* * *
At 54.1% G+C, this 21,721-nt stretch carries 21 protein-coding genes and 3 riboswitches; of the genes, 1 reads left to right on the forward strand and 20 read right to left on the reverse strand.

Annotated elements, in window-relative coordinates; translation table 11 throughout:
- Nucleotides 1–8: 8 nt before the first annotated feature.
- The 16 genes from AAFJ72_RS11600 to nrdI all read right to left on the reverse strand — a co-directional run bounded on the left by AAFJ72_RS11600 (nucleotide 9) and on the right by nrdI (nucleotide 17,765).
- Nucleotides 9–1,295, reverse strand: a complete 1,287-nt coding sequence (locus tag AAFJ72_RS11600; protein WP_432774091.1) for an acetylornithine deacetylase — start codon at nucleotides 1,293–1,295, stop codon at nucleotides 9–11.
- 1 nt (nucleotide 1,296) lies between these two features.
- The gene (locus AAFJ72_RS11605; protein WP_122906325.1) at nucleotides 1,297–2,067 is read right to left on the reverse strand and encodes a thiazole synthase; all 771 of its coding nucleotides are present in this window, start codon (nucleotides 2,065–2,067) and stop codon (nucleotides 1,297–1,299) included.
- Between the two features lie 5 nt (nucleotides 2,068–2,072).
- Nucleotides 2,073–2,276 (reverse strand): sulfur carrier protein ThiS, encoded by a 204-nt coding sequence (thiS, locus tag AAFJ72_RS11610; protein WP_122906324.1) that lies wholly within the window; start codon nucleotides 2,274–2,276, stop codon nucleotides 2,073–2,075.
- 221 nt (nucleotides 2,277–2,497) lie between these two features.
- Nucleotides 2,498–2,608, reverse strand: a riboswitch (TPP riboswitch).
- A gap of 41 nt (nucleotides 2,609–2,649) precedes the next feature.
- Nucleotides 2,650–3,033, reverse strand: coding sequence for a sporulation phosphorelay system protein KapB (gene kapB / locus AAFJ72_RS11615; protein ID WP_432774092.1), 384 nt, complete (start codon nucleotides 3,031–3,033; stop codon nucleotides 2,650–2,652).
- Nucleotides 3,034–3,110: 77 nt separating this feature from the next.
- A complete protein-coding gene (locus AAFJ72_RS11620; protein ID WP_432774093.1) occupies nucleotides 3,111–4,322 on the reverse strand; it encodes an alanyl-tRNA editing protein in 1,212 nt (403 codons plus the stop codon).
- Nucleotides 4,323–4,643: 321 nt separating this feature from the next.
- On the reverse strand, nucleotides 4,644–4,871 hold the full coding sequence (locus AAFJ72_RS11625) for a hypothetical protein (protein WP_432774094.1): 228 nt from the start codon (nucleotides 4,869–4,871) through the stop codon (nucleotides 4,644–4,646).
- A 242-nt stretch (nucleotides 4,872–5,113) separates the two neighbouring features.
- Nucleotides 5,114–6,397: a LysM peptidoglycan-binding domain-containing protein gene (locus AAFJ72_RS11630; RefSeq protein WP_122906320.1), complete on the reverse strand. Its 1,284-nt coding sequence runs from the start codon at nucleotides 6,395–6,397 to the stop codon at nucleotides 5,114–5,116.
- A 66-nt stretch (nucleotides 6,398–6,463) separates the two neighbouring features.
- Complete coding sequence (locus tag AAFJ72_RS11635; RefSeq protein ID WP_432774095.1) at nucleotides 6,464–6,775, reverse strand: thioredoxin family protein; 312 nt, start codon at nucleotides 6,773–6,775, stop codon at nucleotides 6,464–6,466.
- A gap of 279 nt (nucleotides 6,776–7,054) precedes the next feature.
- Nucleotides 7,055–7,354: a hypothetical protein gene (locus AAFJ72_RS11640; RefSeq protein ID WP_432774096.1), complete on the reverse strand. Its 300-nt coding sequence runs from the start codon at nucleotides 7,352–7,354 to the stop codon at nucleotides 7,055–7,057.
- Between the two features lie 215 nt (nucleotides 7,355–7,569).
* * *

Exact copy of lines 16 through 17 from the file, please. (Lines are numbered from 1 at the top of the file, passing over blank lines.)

- Nucleotides 4,323–4,643: 321 nt separating this feature from the next.
- On the reverse strand, nucleotides 4,644–4,871 hold the full coding sequence (locus AAFJ72_RS11625) for a hypothetical protein (protein WP_432774094.1): 228 nt from the start codon (nucleotides 4,869–4,871) through the stop codon (nucleotides 4,644–4,646).